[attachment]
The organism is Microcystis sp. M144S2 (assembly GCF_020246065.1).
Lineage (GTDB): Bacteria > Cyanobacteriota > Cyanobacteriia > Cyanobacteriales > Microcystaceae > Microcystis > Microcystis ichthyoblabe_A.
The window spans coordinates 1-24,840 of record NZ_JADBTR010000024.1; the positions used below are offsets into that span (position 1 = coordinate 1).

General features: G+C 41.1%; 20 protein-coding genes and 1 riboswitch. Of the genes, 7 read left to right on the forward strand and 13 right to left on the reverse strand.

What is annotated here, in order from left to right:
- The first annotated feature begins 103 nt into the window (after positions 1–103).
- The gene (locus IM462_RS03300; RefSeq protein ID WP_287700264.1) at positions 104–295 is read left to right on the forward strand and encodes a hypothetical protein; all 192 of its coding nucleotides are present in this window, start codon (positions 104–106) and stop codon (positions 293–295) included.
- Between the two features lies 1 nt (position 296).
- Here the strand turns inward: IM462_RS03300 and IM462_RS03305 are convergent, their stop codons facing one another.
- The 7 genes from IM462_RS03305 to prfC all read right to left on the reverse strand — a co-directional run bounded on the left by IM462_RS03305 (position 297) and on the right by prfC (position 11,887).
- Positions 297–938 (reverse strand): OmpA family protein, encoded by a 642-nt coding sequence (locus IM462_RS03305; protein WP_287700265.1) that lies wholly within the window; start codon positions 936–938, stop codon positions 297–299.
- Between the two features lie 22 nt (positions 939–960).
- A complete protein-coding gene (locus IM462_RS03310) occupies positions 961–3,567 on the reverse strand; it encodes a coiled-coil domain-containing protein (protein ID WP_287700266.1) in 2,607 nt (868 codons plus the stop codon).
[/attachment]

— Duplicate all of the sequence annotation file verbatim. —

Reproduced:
The organism is Microcystis sp. M144S2 (assembly GCF_020246065.1).
Lineage (GTDB): Bacteria > Cyanobacteriota > Cyanobacteriia > Cyanobacteriales > Microcystaceae > Microcystis > Microcystis ichthyoblabe_A.
The window spans coordinates 1-24,840 of record NZ_JADBTR010000024.1; the positions used below are offsets into that span (position 1 = coordinate 1).

General features: G+C 41.1%; 20 protein-coding genes and 1 riboswitch. Of the genes, 7 read left to right on the forward strand and 13 right to left on the reverse strand.

What is annotated here, in order from left to right:
- The first annotated feature begins 103 nt into the window (after positions 1–103).
- The gene (locus IM462_RS03300; RefSeq protein ID WP_287700264.1) at positions 104–295 is read left to right on the forward strand and encodes a hypothetical protein; all 192 of its coding nucleotides are present in this window, start codon (positions 104–106) and stop codon (positions 293–295) included.
- Between the two features lies 1 nt (position 296).
- Here the strand turns inward: IM462_RS03300 and IM462_RS03305 are convergent, their stop codons facing one another.
- The 7 genes from IM462_RS03305 to prfC all read right to left on the reverse strand — a co-directional run bounded on the left by IM462_RS03305 (position 297) and on the right by prfC (position 11,887).
- Positions 297–938 (reverse strand): OmpA family protein, encoded by a 642-nt coding sequence (locus IM462_RS03305; protein WP_287700265.1) that lies wholly within the window; start codon positions 936–938, stop codon positions 297–299.
- Between the two features lie 22 nt (positions 939–960).
- A complete protein-coding gene (locus IM462_RS03310) occupies positions 961–3,567 on the reverse strand; it encodes a coiled-coil domain-containing protein (protein ID WP_287700266.1) in 2,607 nt (868 codons plus the stop codon).